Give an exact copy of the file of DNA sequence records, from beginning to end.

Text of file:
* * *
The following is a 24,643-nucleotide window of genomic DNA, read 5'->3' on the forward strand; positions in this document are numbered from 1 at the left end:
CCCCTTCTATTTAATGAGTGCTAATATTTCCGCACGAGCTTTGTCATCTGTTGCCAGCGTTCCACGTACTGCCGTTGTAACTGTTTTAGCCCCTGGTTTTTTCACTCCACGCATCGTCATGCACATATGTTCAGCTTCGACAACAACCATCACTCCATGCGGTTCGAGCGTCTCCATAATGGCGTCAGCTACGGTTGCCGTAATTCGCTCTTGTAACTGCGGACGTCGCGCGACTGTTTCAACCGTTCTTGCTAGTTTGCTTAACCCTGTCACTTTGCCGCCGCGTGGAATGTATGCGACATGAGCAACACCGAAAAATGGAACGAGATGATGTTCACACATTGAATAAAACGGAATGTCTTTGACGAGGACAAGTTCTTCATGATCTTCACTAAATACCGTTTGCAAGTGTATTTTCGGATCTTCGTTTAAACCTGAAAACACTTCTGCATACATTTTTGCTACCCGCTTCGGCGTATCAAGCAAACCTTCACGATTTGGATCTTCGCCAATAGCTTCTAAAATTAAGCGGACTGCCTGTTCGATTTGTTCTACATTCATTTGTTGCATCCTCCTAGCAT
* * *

The following is a 24,643-nucleotide window of genomic DNA, read 5'->3' on the forward strand; positions in this document are numbered from 1 at the left end:
CCCCTTCTATTTAATGAGTGCTAATATTTCCGCACGAGCTTTGTCATCTGTTGCCAGCGTTCCACGTACTGCCGTTGTAACTGTTTTAGCCCCTGGTTTTTTCACTCCACGCATCGTCATGCACATATGTTCAGCTTCGACAACAACCATCACTCCATGCGGTTCGAGCGTCTCCATAATGGCGTCAGCTACGGTTGCCGTAATTCGCTCTTGTAACTGCGGACGTCGCGCGACTGTTTCAACCGTTCTTGCTAGTTTGCTTAACCCTGTCACTTTGCCGCCGCGTGGAATGTATGCGACATGAGCAACACCGAAAAATGGAACGAGATGATGTTCACACATTGAATAAAACGGAATGTCTTTGACGAGGACAAGTTCTTCATGATCTTCACTAAATACCGTTTGCAAGTGTATTTTCGGATCTTCGTTTAAACCTGAAAACACTTCTGCATACATTTTTGCTACCCGCTTCGGCGTATCAAGCAAACCTTCACGATTTGGATCTTCGCCAATAGCTTCTAAAATTAAGCGGACTGCCTGTTCGATTTGTTCTACATTCATTTGTTGCATCCTCCTAGCAT